typedef struct

Discussion in 'C++' started by Martin Vorbrodt, Oct 31, 2005.

  1. why would you bother writing:

    typedef struct S {
    } S_t;

    instead of just:

    struct S {
    };

    and the just use S, or struct S (in plain C) ?

    what is the advantage of declaring struct S and then a typedef for it S_t
    ???
    Martin Vorbrodt, Oct 31, 2005
    #1
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  2. Martin Vorbrodt

    Pete Becker Guest

    Martin Vorbrodt wrote:
    >
    > what is the advantage of declaring struct S and then a typedef for it S_t
    > ???
    >
    >


    In C you can create objects with just the typedef name:

    S_t object;

    That's shorter than having to write 'struct' everywhere:

    struct S object;

    Other than that, they're equivalent.

    --

    Pete Becker
    Dinkumware, Ltd. (http://www.dinkumware.com)
    Pete Becker, Oct 31, 2005
    #2
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  3. "Martin Vorbrodt" <> wrote in message
    news:dk5qe8$fj9$...
    : why would you bother writing:
    :
    : typedef struct S {
    : } S_t;
    :
    : instead of just:
    :
    : struct S {
    : };
    :
    : and the just use S, or struct S (in plain C) ?
    :
    : what is the advantage of declaring struct S and then a typedef for it
    S_t
    : ???

    What I would typically see is more something like:
    typedef struct S_t { /*...*/ } S;

    This style trick is useful in C code, to allow one to use 'S'
    alone as a type identifier (instead of being required to always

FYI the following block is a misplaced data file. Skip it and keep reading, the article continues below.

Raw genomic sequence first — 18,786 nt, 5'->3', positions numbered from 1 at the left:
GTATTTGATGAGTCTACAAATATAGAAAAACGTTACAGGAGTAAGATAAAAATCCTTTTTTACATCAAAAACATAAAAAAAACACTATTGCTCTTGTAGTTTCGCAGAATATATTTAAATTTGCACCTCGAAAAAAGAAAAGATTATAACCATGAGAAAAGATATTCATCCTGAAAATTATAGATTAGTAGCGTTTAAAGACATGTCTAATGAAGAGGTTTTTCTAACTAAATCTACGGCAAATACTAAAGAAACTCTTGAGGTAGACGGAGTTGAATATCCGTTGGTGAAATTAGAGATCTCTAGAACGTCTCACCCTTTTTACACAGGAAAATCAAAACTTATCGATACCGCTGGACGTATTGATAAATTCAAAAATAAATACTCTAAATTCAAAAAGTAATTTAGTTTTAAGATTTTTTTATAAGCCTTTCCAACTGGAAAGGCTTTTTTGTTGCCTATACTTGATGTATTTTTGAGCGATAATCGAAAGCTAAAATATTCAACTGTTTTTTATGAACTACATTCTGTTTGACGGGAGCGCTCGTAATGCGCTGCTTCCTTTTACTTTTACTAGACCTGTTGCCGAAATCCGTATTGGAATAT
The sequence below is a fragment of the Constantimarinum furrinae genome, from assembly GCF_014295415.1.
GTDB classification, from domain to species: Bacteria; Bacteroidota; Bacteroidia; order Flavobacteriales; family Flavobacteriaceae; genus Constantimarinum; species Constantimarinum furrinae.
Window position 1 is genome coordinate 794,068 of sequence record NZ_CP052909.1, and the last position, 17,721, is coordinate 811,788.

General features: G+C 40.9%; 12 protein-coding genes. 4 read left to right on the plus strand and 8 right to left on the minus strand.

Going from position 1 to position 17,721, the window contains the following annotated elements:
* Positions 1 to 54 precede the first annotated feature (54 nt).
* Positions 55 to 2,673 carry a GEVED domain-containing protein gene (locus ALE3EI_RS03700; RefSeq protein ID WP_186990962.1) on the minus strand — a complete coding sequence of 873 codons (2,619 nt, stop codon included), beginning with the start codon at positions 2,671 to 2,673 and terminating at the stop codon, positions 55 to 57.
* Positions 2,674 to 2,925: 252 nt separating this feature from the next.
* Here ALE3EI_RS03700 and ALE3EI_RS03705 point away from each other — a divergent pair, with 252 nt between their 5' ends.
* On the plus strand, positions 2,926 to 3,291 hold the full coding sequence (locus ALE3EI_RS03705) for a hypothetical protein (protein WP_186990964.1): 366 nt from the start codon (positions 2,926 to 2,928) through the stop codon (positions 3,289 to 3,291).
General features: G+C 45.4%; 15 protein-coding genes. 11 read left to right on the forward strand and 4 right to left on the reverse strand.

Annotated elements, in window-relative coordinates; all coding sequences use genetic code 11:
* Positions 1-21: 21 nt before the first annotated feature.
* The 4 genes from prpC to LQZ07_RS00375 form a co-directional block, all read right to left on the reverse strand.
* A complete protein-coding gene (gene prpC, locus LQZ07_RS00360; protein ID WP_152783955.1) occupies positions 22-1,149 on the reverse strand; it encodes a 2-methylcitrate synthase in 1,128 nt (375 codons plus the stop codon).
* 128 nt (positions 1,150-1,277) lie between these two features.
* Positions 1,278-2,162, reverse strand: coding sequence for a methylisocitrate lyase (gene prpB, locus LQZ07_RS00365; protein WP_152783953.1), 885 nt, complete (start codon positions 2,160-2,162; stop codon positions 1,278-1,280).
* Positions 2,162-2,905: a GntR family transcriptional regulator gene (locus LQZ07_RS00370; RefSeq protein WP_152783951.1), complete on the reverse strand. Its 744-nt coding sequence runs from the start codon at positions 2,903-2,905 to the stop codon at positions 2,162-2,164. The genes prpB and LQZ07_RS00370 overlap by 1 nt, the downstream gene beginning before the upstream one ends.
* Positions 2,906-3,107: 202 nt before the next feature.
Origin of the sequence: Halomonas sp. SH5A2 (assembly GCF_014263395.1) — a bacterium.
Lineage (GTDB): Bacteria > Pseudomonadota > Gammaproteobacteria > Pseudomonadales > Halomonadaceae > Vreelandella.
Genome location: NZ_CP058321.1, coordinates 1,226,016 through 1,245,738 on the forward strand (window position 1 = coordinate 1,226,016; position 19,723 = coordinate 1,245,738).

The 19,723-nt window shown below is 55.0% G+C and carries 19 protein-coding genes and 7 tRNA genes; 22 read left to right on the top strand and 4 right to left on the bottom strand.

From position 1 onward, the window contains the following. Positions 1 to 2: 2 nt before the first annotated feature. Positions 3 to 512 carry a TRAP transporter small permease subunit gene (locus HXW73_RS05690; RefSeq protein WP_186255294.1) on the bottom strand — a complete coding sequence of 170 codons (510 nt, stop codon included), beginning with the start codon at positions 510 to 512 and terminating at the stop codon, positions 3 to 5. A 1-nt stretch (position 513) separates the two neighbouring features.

prepend the keyword 'struct' to refer to the struct type in C).

    The 'S_t' struct identifier is optional above. It can be useful
    when one wants to forward-declare 'S':
    typedef struct S_t S; // forward declaration of S, would not
    // be possible without 'S_t' in the decl.

    This typedef trick is totally pointless in C++, except when
    a more transparent backwards-compatibility with C is desired.


    Ivan
    --
    http://ivan.vecerina.com/contact/?subject=NG_POST <- email contact form
    Brainbench MVP for C++ <> http://www.brainbench.com
    Ivan Vecerina, Oct 31, 2005
    #3
  4. Martin Vorbrodt wrote:
    > why would you bother writing:
    >
    > typedef struct S {
    > } S_t;
    >
    > instead of just:
    >
    > struct S {
    > };
    >
    > and the just use S, or struct S (in plain C) ?
    >
    > what is the advantage of declaring struct S and then a typedef for it S_t
    > ???


    The code that uses that struct under the typedef-id (S_t) would be the
    same in C++ or C (if you intend to make it source-portable).

    V
    Victor Bazarov, Oct 31, 2005
    #4
  5. "Victor Bazarov" <> wrote in message
    news:Jhu9f.44918$01.us.to.verio.net...
    : Martin Vorbrodt wrote:
    : > why would you bother writing:
    : >
    : > typedef struct S {
    : > } S_t;
    : >
    : > instead of just:
    : >
    : > struct S {
    : > };
    : >
    : > and the just use S, or struct S (in plain C) ?
    : >
    : > what is the advantage of declaring struct S and then a typedef for it
    S_t
    : > ???
    :
    : The code that uses that struct under the typedef-id (S_t) would be the
    : same in C++ or C (if you intend to make it source-portable).

    Note that in either case, portability can also be achieved
    by writing "struct S" for both C and C++. But this style
    feels very passé, if not confusing, to a C++ programmer.

    --
    http://ivan.vecerina.com/contact/?subject=NG_POST <- email contact form
    Ivan Vecerina, Nov 1, 2005
    #5
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